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Sabra Al-Mansuriyya And Her Neighbors During The First Half Of The Eleventh Century: Investigations Into Stucco Decoration

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Chapter Summary

The social, political, economic, and cultural relations between Sabra al-Mansuriyya and her neighbors were intense, and not always peaceful. The iconography and technique of the stuccos of Sabra al-Mansuriyya are much rougher than those known from the famous Umayyad "desert castles" of the Near East. However, the vocabulary of motifs seems to be more related to that of Syrian Umayyad stucco decoration than to that found in Samarra (in Iraq). It seems that contemporary Andalusian art played a considerable role in the elaboration of some of the vegetal stucco ornaments; this could be detected mainly in the choice of images, that is, the iconography, of the figural group. The dependence of the stucco decoration of Sabra al-Mansuriyya on stucco ornaments of the Islamic world, especially those of the Syrian Umayyad castles and early Abbasid monuments like Raqqa, is generally accepted by scholars but awaits more differentiated study and accurate evaluation.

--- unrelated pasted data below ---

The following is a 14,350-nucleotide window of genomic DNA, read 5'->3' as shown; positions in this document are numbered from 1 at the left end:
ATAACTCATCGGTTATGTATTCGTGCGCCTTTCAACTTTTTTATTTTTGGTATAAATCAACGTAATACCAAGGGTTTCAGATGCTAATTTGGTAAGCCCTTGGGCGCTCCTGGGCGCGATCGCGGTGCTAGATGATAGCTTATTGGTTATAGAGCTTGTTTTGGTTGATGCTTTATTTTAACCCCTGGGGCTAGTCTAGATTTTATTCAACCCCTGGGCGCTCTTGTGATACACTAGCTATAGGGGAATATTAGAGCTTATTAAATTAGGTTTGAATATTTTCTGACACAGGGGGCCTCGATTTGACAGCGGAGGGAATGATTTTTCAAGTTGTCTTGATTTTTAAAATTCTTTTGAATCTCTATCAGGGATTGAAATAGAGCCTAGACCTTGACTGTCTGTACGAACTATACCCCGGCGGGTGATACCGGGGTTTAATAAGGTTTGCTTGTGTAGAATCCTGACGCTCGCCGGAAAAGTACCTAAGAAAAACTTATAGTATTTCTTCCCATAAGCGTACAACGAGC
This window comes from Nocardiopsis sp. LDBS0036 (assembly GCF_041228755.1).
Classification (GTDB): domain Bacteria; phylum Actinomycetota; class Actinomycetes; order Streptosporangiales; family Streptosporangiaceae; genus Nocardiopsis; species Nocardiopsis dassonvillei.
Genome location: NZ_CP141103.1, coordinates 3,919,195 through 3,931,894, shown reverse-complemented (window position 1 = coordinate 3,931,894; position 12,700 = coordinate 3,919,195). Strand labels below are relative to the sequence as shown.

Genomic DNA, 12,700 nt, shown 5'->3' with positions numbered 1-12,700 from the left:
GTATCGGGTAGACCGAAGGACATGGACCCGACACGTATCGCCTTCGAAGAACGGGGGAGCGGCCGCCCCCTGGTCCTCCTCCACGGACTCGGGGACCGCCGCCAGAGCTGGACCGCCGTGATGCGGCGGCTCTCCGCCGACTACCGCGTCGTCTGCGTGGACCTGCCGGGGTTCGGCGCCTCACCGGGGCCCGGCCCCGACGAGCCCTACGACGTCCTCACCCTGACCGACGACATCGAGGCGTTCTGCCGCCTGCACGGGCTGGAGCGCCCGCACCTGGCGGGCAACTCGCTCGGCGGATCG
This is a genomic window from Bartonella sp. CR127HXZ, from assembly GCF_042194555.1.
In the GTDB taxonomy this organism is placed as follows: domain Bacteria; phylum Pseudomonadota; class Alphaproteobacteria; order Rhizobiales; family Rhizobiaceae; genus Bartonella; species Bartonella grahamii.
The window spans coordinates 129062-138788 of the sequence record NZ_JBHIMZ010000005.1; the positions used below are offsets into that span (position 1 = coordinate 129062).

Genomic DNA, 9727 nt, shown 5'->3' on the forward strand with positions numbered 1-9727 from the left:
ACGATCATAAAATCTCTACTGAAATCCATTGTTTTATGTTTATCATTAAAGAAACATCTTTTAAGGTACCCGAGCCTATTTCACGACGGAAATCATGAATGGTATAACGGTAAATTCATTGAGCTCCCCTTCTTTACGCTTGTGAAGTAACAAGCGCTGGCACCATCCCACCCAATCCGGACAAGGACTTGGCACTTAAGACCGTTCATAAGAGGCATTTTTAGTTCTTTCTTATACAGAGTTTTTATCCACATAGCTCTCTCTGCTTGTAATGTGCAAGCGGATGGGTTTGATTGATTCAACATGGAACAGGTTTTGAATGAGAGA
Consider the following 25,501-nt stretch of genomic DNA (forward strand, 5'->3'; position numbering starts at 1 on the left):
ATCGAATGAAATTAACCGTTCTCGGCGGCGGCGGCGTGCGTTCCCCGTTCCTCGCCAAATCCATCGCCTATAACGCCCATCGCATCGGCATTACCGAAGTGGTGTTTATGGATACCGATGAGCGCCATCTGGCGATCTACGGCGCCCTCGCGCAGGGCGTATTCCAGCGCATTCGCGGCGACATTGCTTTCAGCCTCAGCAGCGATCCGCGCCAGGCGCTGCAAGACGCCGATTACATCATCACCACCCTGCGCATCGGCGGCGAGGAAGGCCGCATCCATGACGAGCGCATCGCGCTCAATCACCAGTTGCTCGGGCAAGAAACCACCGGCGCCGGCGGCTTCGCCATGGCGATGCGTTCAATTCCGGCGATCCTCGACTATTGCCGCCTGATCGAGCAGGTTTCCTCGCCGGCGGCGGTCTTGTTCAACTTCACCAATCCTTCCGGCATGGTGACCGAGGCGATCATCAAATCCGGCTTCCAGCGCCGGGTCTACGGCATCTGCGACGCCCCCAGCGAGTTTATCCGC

Keywords: Abbasid monuments; Andalusian art; Islamic world; Sabra al-Mansuriyya; stucco decoration; Syrian Umayyad



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